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Nation’s Ports Finish 2020 Strong Amid Surge of Imports

Posted - January 29, 2021
The nation’s ports in December posted record or near-record cargo numbers as a surge of imports continued to enter facilities on the Pacific and Atlantic coasts.
    Port of Los Angeles, the nation’s busiest, reported the month marked its second-best December on record. The facility moved 879,186 20-foot-equivalent units, up 17.7% from 2019 when longshoremen processed 746,749.
      Even though the last three months of 2020 registered as the best quarter ever, the port’s 9,213,395 TEUs moved for the year still were down 1.3% when measured against 2019. The slight dip can be attributed to the enormous drop-off in containers in March, April and May during the start of the COVID-19 pandemic. It was followed in the fall by a surge of imports as China restarted its economy and American businesses restocked inventories. Consumers were making purchases in traditional brick-and-mortar venues, and e-commerce was surging.
        “The consumers continue to spend. We’re seeing the import demand is still strong for household consumption,” IHS Markit Transportation Economist Paul Bingham told Transport Topics. “It’s going right through the supply chain, all the way back to China, where it was the easiest places to get the goods, and the supply chain relationships were there, and the factories in China are open.”
          Paul Bingham, director of transportation consulting at IHS Markit Economics
            Bingham In December, the Port of Long Beach notched a 22.6% year-over-year increase, processing 815,885 containers compared with 665,261 a year ago. Because of the heavy influx of cargo, the facility recently announced it had opened a new 40-acre site called the Short Term Overflow Resource yard at Pier S to handle the unprecedented surge in volume.
              The Port of Oakland also had a strong month by processing 208,341 TEUs, up 11% compared with 193,953 in December 2019. Officials say the ongoing import boom is being led by high demand for e-commerce items, with many high- and middle-income Bay Area residents continuing to shop online instead of spending on travel, services and social events.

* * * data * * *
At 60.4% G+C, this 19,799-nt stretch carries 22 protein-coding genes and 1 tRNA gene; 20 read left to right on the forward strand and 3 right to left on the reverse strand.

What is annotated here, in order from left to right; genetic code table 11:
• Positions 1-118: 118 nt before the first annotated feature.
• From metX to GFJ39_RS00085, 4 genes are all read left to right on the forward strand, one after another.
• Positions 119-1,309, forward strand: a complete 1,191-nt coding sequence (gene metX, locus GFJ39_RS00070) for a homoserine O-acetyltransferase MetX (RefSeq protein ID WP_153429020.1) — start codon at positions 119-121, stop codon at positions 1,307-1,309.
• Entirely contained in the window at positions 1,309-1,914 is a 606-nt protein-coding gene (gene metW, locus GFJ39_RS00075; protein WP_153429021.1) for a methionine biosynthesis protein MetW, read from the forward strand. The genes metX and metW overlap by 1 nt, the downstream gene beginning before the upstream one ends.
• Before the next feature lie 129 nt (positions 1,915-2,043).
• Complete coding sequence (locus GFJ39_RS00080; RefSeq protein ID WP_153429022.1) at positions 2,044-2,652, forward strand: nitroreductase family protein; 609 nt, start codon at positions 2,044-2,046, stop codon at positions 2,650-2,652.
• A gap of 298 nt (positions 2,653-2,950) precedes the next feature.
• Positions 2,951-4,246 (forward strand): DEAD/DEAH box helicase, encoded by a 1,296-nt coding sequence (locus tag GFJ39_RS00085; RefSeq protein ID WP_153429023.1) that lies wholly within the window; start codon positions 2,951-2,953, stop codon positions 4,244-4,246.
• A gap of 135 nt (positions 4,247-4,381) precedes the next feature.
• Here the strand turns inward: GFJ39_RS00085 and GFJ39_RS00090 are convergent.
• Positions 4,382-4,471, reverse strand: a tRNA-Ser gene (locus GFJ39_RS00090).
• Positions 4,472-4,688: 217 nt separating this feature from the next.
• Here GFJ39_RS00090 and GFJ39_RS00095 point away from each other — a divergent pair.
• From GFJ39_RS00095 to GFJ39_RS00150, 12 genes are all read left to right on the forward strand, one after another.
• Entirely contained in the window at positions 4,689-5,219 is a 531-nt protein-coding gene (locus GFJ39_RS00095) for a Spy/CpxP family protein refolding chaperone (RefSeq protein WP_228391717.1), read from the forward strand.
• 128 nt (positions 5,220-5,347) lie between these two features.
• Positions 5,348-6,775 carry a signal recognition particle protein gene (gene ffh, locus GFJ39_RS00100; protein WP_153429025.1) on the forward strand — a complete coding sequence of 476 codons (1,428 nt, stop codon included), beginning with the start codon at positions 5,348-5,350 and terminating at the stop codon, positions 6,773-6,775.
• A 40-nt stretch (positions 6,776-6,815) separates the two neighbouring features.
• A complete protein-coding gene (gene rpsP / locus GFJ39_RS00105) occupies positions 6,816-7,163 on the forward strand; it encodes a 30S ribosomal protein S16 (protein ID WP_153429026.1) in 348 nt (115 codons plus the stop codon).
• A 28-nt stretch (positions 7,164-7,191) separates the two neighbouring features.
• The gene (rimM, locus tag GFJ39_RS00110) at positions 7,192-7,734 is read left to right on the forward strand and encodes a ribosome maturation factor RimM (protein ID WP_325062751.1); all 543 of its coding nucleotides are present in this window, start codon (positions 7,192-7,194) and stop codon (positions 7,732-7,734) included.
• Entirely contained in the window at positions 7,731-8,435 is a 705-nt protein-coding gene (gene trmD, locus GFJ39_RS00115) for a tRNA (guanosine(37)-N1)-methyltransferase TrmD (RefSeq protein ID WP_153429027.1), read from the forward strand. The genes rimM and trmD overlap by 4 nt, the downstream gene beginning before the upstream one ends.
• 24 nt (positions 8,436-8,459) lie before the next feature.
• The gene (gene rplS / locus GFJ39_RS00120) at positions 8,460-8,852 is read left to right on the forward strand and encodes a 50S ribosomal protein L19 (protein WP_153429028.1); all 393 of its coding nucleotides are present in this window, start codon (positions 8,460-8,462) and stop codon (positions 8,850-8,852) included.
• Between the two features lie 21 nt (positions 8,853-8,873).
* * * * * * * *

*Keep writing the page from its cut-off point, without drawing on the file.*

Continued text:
Also on the West Coast, the Northwest Seaport Alliance, which operates the ports of Seattle and Tacoma, reported a solid December, too. The sites moved 6.1% more containers than they did a year ago, loading and unloading 301,814 TEUs compared with 284,452 in 2019.
                  Even with the increase in volume during the last three months of the year, the ports finished down 12% when measured against 2019. They moved 3,320,379 TEUs in 2020 compared with 3,775,303 a year earlier.
                    Bingham said even with the year-over-year drop at most ports, he expects 2021 to start with a flourish.
                      “With the new stimulus coming through Congress, it looks like households will have some money to spend on e-commerce … and with the virus still spreading, we don’t see an end to this anytime soon,” he said.
                        Congestion at ports on both coasts continues to be a problem, and it has attracted the Federal Maritime Commission’s attention. Commissioners Carl Bentzel and Daniel Maffei recently wrote the World Shipping Council expressing their concerns that ocean carriers refuse to ship American exports because business is so strong on the import side.
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                            “While we understand the current surge of import cargoes into the United States has stretched our supply chain’s capacity to handle cargo in certain seaports, it is of great concern, if true, that focus on the delivery of surge import cargoes works to the detriment of U.S. exporters,” the letter said.
                              On the East Coast, the Port of Virginia reported finishing 2020 with a record December. The facility moved 260,401 containers, 15.8% more than 224,902 in 2019.
                                Overall, 2020 was down 4.2% when measured against 2019 — 2,813,415 containers moved through the port versus 2,937,962 in 2019.
                                  The Port of Charleston’s results were similar to the Port of Virginia’s, for the final month and the entire year.
                                    December saw an 11.6% increase in container volume as 209,606 TEUs were processed compared with 187,882 in 2019. For all of 2020, the port moved 5.2% fewer containers than the year before — 2,309,995 TEUs compared with 2,436,185.
                                      At both facilities, the year-over-year drop was attributed to the decline in the spring during the first months of the pandemic.
                                        Along the Gulf of Mexico, Port Houston also notched a record in the month, handling 264,626 TEUs versus 253,830 in December 2019. For all of 2020, the port moved 2,989,347 TEUs compared with 2,990,175 in 2019.
                                          The Port Authority of New York and New Jersey, the busiest facility on the East Coast, and the Port of Savannah did not report container numbers as of press time.
                                            Source:https://www.ttnews.com/articles/nations-ports-finish-2020-strong-amid-surge-imports